One of my new hobbies is making soap. I like the mad scientist feel of stirring my boiling cauldron and then having to let it sit for a long time before I can test it. Some day I will have enough confidence in my soap to let people try it or maybe even sell it to unsuspecting victims. For now I will just mass product soap and store it until we use it all.
I've made a variety of soaps. The first was a basic lard and lye soap which was OK. Then I made a mint soap that was a little better, but still didn't turn out exactly how it was supposed to. The third soap I made was green apple scented. I liked that one, it works great on my hair, but I really liked the idea of not using scents.
The last soap I made was my first vegetarian soap and I made it with oatmeal and honey. I really liked the way it turned out. I made it with oils that would make it good on the hair, but the little chunks of oatmeal stick in your hair which is less than desirable. The honey makes it rough so it's a good exfoliate. This was a pretty good soap, but while it keeps my hands moist, it makes my face all oily and I don't like that. I do like using the oatmeal and honey soap on my hands and the green apple soap for my body, face and hair.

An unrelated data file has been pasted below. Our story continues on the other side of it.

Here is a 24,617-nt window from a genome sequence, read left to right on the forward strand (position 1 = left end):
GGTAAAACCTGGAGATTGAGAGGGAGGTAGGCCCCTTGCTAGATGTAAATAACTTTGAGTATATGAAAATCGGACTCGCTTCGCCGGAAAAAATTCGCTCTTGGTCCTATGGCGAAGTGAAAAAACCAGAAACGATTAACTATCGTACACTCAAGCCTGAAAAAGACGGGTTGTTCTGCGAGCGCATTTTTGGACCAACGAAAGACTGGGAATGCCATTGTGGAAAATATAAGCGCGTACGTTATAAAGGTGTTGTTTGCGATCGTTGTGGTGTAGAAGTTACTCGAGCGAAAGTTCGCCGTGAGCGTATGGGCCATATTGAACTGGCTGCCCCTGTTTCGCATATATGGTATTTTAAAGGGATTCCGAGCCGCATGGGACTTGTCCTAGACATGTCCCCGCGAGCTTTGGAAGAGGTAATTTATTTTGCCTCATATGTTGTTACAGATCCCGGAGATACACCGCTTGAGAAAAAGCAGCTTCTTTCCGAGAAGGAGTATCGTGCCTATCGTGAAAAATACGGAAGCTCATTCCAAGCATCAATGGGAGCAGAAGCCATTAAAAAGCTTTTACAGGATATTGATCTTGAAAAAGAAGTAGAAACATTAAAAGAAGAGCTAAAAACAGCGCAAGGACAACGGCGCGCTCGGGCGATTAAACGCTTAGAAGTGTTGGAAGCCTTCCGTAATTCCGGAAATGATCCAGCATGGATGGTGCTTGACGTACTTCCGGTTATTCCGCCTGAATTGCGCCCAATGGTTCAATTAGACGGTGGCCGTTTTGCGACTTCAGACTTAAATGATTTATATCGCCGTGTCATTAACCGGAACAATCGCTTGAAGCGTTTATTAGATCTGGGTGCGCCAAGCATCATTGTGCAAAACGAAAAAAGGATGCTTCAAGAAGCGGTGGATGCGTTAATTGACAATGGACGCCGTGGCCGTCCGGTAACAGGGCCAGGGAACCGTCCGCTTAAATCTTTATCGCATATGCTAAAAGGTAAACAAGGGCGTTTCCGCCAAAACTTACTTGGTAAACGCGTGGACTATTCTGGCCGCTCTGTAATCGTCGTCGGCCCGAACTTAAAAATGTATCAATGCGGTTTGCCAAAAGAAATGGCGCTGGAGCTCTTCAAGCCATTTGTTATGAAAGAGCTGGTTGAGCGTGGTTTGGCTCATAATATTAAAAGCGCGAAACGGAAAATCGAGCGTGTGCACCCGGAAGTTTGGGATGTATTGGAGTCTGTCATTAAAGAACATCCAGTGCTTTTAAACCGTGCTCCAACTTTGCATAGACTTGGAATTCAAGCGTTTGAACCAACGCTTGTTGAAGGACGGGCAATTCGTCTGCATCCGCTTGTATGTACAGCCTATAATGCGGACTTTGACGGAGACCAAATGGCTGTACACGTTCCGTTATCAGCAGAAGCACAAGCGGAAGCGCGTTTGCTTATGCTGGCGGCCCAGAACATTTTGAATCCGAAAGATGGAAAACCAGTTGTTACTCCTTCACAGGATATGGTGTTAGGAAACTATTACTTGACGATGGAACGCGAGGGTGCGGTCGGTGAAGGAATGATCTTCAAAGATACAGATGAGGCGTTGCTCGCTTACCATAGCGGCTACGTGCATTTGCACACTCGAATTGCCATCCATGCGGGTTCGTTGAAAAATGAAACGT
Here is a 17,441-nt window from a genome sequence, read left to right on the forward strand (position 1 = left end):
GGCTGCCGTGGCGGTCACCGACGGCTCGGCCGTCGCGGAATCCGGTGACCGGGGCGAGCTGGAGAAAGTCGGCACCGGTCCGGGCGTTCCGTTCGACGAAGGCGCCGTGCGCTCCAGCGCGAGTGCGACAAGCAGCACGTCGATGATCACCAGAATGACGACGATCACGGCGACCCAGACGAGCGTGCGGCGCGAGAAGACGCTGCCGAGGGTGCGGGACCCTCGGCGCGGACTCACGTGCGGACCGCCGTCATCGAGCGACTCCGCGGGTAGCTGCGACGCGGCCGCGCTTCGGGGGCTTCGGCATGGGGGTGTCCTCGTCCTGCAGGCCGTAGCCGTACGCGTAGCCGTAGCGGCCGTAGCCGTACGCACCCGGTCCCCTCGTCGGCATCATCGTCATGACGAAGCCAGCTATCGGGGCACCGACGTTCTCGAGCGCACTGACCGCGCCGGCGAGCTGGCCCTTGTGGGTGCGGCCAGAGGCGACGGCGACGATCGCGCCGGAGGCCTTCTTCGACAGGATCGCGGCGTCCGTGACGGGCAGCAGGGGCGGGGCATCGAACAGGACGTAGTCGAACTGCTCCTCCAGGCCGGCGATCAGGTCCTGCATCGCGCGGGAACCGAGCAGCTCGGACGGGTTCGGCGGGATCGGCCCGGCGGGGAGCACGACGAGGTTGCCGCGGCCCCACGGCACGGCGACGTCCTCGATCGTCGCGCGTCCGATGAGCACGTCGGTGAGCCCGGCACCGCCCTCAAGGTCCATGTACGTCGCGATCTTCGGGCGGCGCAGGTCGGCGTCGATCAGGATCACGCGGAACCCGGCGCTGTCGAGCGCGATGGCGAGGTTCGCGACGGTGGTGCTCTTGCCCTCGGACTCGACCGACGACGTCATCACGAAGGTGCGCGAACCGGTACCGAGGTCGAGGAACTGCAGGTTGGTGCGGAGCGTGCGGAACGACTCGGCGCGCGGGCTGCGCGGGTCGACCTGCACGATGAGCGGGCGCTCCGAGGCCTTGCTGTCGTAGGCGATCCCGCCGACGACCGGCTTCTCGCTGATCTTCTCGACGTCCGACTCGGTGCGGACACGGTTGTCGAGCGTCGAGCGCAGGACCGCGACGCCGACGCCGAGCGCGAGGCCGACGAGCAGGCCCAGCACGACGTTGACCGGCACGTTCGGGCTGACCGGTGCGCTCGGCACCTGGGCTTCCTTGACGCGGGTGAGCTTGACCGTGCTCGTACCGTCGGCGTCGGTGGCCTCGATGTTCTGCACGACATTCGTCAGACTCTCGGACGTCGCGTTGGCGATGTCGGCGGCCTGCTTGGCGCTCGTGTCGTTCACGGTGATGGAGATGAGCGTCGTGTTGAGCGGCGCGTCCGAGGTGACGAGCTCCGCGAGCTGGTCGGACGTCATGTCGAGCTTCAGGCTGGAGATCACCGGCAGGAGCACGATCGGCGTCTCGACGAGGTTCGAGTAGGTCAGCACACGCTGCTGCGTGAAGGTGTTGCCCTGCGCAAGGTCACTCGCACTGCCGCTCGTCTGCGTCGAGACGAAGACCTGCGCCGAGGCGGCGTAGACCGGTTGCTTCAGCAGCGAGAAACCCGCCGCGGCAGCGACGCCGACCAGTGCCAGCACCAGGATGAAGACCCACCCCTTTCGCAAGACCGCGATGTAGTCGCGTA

OK, I really like making the soap, but I'm really bad at judging them.
My ultimate success in soap making is with the shape. In my 32 years of life, I have noticed that bar soap is the wrong shape. It fits nicely into your hand when you first open the package, but then within a short time it's long and thin so that it breaks and just doesn't work out right. When I made the oatmeal honey soap, I cut it into almost a cube shape. When you first start using the soap, it's a little awkward, but it fits nicely in the hand in no time at all. And it keeps a nice shape until it is almost gone. Right now a normal bar of soap would be so thin that it would break, but with my not-yet-patented soap shape, it is still usable and convenient.
Tonight I'm going to try and make a citrus soap.